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Re-mapping the World

Anne Dalke's picture

I enjoyed our conversation on Thursday about (among other things) the accuracy of maps. I thought you might all enjoy Betsy Reese's powerpoint about "The Secret Life of Maps," which emphasizes the fact that every map has a purpose--and is accordingly selective. For instance, a world map can not show both shape and size accurately; the Mercator and Peter's projections have different (both ultimately unsatisfactory) ways of addressing this problem. Choosing between them is an exercise in values clarification: you have to decide what's important to you.

You might enjoy looking through a few alternatives. Consider, first, the Mollweide Projection (aka an elliptical or homolographic equal-area projection):

Compare the Surrealist "Map of the World," 1929, in which the Pacific Ocean is central, and the United States does not exist:


Look next @ The Upside-down Map (1943), by Uruguayan modernist Joaquín Torres-García,"a centerpiece in the history of Latin American efforts at reclaiming themselves in a world vision."  Torres-García placed the South Pole at the top of the earth, thereby suggesting a visual affirmation of the importance of the continent--an effort to present a "pure revision" of the world, a modern "school of the south":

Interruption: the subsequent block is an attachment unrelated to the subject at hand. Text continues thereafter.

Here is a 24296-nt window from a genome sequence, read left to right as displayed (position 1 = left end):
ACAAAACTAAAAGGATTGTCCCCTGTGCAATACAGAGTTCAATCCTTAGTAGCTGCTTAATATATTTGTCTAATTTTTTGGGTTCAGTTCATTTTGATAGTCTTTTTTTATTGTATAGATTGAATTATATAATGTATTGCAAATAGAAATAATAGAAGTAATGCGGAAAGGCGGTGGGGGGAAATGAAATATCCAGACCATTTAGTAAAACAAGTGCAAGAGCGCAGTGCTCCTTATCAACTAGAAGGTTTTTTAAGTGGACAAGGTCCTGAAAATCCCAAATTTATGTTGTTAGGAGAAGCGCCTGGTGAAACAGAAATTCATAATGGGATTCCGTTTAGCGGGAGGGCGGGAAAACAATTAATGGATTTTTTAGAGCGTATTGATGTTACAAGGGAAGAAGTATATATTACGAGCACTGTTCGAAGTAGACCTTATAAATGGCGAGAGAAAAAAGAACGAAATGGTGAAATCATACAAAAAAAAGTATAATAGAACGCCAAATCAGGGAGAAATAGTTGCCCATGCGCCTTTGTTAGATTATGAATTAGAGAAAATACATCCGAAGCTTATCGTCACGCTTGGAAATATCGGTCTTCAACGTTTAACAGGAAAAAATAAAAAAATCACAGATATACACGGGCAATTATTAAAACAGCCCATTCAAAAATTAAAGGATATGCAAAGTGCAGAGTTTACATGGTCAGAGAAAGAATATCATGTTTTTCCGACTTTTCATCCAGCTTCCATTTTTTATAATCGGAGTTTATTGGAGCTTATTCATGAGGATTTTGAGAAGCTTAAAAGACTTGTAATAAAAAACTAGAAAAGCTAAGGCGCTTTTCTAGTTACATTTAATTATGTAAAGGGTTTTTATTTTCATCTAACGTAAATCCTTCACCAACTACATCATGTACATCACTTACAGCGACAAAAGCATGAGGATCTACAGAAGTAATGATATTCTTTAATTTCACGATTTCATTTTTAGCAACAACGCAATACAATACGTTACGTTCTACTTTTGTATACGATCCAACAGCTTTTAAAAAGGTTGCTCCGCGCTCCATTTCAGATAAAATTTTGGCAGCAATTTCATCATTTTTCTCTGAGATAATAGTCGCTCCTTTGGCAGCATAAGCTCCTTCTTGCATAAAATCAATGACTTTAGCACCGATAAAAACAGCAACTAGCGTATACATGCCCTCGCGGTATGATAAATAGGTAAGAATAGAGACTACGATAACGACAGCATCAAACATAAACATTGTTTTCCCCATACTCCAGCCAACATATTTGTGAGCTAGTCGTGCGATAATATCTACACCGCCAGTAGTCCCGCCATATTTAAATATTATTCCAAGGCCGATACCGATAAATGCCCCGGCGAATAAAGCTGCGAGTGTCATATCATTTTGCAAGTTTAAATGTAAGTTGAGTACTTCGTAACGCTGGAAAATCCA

A perhaps even-more-striking image, to get you thinking about map-making as a representational (fictional?!) form, is an example from Rebecca Solnit's book, Infinite City: A San Francisco Atlas. Called "Monarchs and Queens," it juxtaposes the habitats of local butterflies with the shifting locations of queer public space:

Finally, take a look the classic example of how one's point of view limits what one can see, Saul Steinberg's "View of the World from 9th Avenue" (1976):


caleb.eckert's picture

These maps (and someone's class comment about mapping the Sundarbans at a particular time) remind me also of Louisiana's rapidly submerging landmass described in "Louisiana Loses Its Boot". The authors created a new map accounting for the sinking state (which also eliminates details and leaves many waterways, land/sea marshes, and islands out):

(Left: current state map; right: re-created)

The full article is a fascinating read, particularly as we finish up The Hungry Tide.